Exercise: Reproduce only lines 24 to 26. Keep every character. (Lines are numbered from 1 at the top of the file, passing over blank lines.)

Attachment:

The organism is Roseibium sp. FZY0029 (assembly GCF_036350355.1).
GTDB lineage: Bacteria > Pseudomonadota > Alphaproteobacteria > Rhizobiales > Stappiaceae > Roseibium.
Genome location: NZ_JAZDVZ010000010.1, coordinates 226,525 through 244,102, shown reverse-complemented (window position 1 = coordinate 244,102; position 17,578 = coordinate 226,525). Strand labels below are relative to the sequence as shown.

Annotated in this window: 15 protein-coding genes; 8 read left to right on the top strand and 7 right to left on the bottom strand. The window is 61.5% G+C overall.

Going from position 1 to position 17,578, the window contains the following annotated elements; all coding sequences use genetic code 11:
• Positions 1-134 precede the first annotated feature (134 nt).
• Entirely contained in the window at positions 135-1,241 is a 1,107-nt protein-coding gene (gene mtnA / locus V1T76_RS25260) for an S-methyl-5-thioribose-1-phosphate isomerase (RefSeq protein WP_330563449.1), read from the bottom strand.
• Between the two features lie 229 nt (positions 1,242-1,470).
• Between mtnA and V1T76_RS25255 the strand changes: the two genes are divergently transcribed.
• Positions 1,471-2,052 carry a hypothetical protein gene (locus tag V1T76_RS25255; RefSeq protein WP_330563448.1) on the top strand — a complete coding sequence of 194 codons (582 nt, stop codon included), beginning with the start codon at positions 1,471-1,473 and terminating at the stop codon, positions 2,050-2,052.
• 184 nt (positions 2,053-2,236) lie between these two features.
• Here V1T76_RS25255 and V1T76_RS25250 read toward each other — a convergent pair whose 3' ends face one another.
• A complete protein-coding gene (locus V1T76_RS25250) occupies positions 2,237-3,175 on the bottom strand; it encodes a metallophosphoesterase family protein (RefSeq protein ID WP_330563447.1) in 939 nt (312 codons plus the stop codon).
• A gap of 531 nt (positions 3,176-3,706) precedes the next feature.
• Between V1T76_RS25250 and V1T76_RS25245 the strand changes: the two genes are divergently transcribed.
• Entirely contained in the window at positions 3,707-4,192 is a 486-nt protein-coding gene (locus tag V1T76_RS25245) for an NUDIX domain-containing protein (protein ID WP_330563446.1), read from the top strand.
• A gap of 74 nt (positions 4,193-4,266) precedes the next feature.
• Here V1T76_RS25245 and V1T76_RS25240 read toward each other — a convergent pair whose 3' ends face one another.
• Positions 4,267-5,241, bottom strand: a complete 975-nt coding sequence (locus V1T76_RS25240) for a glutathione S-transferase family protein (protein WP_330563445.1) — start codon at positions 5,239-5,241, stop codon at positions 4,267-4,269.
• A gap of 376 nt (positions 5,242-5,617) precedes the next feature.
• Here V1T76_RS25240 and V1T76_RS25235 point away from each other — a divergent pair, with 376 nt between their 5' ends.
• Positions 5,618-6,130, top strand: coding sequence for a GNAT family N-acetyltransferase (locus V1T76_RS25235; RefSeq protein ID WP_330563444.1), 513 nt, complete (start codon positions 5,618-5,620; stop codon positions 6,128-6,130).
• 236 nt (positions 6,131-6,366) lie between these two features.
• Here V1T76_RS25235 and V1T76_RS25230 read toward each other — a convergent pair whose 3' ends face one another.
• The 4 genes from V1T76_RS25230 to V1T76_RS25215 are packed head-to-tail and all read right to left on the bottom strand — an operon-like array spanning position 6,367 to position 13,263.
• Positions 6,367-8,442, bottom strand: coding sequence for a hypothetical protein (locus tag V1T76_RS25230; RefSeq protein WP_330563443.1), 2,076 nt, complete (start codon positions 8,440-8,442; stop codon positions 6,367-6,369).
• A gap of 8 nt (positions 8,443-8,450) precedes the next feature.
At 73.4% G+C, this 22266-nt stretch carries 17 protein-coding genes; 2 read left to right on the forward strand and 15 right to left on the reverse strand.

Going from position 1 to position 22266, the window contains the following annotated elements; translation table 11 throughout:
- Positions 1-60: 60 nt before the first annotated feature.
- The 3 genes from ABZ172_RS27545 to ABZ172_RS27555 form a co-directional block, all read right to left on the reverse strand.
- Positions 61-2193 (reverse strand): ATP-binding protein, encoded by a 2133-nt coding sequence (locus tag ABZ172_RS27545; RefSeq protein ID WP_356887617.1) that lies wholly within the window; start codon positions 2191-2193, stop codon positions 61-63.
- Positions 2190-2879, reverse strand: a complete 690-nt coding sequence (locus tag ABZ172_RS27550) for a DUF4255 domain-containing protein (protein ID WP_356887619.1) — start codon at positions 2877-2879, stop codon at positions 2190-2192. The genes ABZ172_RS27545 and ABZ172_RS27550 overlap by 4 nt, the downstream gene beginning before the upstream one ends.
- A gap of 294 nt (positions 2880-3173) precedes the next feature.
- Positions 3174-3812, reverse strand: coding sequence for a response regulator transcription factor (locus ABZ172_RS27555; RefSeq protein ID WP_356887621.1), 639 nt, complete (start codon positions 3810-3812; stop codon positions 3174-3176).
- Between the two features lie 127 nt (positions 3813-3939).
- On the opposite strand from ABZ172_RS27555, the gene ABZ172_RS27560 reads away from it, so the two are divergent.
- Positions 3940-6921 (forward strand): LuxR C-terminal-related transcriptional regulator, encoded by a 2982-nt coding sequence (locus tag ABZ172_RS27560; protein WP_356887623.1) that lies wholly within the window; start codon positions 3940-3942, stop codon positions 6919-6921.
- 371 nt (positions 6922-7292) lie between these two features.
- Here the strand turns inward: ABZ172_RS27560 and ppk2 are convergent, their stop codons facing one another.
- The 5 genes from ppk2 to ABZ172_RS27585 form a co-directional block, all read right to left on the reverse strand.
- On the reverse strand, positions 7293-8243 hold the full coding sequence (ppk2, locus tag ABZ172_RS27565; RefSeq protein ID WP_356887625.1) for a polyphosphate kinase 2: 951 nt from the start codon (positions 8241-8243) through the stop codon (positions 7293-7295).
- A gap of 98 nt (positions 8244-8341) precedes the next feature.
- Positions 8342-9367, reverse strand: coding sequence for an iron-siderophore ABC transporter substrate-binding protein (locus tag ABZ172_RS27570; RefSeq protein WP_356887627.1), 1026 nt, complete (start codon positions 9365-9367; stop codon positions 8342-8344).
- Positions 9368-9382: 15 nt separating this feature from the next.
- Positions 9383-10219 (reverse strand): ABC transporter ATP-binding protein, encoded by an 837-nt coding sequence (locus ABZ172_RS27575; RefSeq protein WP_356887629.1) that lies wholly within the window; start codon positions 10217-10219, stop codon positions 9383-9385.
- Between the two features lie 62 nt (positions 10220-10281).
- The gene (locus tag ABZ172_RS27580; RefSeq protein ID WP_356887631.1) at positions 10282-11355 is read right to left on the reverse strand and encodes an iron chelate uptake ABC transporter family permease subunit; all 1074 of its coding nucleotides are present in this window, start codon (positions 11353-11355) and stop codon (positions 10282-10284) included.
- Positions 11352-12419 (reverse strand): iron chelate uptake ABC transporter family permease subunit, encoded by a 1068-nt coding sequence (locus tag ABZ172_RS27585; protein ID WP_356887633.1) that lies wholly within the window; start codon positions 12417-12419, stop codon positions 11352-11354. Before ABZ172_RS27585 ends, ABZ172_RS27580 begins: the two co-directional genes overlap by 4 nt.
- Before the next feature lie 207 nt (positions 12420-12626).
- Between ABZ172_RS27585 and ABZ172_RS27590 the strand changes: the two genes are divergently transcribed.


• Here V1T76_RS25235 and V1T76_RS25230 read toward each other — a convergent pair whose 3' ends face one another.
• The 4 genes from V1T76_RS25230 to V1T76_RS25215 are packed head-to-tail and all read right to left on the bottom strand — an operon-like array spanning position 6,367 to position 13,263.
• Positions 6,367-8,442, bottom strand: coding sequence for a hypothetical protein (locus tag V1T76_RS25230; RefSeq protein WP_330563443.1), 2,076 nt, complete (start codon positions 8,440-8,442; stop codon positions 6,367-6,369).